The Jakarta Post
State-owned electricity giant PLN is slated to receive Rp 9.6 trillion (US$695 million) in state capital injections (PMN) from the government this year to develop power infrastructure in Indonesia and increase the country’s electrification ratio.
The capital comprises Rp 5 trillion from the 2020 state budget and Rp 4.6 trillion diverted from the Energy and Mineral Resources Ministry budget. PLN will use the capital to develop renewable energy power plants, power lines and substations.
The funds allocation is stipulated in Government Regulation No. 37/2020 and No. 36/2020, both of which were issued on July 7.
“We will use the funds as equity and reduce PLN loans,” PLN president director Zulkifli Zaini told House of Representatives lawmakers in Jakarta on Monday evening.
His presentation and the regulations show that 86 percent of the capital is slated to develop transmission infrastructure, including high-voltage power lines and substations, all in western Indonesia except for several projects in Sulawesi.
The country’s heavy investment in the infrastructure of electricity distribution is part of Indonesia’s efforts to achieve a 100 percent electrification ratio this year. The ratio – a measure of the proportion of communities with electricity – reached 98.89 percent last year.
However, Zulkifli said the latest capital injection was insufficient to meet Indonesia’s power infrastructure targets. He said that meeting such targets would cost an estimated Rp 15.2 trillion, funds that the company has been raising through bank loans and global bonds.
PLN slated 3 percent of the working capital injection to be used for electricity distribution infrastructure and 11 percent for renewable energy power plants in Sulawesi, Kalimantan, Aceh, Papua island and East Nusa Tenggara. The latter two are Indonesia’s most impoverished regions.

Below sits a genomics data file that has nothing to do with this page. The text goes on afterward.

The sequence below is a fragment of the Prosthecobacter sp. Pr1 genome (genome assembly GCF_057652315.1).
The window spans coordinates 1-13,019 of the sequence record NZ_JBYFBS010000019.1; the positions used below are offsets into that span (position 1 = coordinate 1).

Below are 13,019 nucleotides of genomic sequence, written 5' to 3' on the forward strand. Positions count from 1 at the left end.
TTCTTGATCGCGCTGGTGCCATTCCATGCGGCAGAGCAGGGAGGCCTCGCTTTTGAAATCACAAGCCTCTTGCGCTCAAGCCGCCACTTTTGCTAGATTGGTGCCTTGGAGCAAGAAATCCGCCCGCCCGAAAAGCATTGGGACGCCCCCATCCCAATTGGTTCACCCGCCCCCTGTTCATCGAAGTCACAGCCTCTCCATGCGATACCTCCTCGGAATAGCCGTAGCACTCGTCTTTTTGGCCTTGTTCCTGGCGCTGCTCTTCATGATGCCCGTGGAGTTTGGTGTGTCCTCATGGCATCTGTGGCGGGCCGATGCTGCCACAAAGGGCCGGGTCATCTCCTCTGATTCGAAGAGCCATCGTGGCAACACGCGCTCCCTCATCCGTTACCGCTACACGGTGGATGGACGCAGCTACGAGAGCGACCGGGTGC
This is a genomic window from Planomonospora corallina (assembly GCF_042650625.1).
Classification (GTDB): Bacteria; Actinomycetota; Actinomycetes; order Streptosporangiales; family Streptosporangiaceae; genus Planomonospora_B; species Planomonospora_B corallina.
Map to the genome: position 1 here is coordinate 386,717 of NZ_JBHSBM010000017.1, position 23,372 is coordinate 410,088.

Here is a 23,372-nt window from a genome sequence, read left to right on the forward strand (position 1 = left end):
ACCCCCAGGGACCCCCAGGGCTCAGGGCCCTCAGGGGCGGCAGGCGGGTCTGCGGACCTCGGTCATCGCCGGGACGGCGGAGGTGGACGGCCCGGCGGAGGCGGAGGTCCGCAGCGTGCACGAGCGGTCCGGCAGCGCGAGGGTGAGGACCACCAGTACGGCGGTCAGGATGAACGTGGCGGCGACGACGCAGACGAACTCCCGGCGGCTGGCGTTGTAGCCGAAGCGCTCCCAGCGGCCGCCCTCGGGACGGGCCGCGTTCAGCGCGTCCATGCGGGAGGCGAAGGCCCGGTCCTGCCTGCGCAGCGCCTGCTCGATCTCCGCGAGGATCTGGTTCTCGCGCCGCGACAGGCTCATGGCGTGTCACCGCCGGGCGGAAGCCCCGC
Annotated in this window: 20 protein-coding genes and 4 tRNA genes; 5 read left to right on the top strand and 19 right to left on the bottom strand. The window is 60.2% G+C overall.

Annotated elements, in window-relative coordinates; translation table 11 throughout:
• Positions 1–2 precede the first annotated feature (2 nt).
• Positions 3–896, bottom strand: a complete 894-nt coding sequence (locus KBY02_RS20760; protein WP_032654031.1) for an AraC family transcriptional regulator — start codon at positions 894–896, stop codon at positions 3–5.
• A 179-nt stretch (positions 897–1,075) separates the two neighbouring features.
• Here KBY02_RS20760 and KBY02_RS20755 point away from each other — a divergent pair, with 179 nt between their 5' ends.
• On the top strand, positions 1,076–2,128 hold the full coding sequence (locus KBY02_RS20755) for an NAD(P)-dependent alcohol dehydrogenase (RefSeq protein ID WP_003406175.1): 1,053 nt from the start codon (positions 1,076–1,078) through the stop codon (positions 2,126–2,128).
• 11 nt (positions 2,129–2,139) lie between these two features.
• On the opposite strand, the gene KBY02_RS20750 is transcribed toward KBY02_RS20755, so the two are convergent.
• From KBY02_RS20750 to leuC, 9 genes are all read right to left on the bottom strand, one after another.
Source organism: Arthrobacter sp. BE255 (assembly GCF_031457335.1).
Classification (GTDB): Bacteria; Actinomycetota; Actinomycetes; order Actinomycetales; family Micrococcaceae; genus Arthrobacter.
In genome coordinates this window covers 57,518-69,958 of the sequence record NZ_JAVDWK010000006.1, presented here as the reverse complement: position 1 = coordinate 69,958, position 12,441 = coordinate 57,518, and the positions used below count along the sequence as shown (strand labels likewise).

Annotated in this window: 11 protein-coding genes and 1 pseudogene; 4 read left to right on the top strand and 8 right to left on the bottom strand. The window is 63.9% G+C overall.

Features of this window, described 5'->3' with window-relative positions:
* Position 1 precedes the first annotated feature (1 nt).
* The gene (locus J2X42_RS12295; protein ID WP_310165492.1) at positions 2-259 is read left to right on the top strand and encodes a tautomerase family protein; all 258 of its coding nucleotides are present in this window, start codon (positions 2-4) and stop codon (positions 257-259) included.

“The [3 percent] capital is only for renewables. Not for fossil fuels,” added Zulkifli.
Energy analyst Fabby Tumiwa said the use of renewable energy was cost-effective, as the state capital injections would be used to electrify 433 remote villages, most of which were located in West Papua and Papua.
Many of the targeted villages in Papua are located in densely forested mountain areas.
“The most cost-effective solution to provide electricity there [in Papua and West Papua] is through the use of local energy, the renewable energy sources. An even better option is to distribute the plants’ electricity with a mini-grid or micro-grid,” he said.
In electrifying the villages, PLN plans to expand electricity networks, build renewable energy power plants and distribute handheld ‘Talis’ battery packs. PLN estimates the electrification program would cost at least Rp 1.26 trillion.
For PLN, expanding its electricity networks is also a strategy to weather a domestic electricity oversupply that strains the company’s cash flow due to the lower demand during the pandemic.
The electricity giant is particularly focused on expanding its network to high industrial activity regions such as manufacturing-heartland Java and mineral-rich Sulawesi.
PLN’s spending on privately owned power plants (IPPs) is projected to exceed its own fuel spending by 2021, due to the oversupply, warns a recent Institute for Energy Economics and Financial Analysis (IEEFA) study.
IEEFA director Melissa Brown, who authored the study, said the COVID-19 pandemic exacerbated the financial problem as electricity domestic demand collapsed yet PLN remains obligated to buy a certain amount for electricity from IPPs.
“The COVID-19 crisis has upended Indonesia’s financial settings and PLN’s dealings with the Indonesian public and global markets will need to be adjusted to face the new reality,” she said in a statement on April 7.
PLN booked a net loss of Rp 38.9 trillion in this year’s first quarter, down from a net profit of Rp 4.12 trillion in the same period last year, after the rupiah exchange rate fell to a record low against the greenback in March.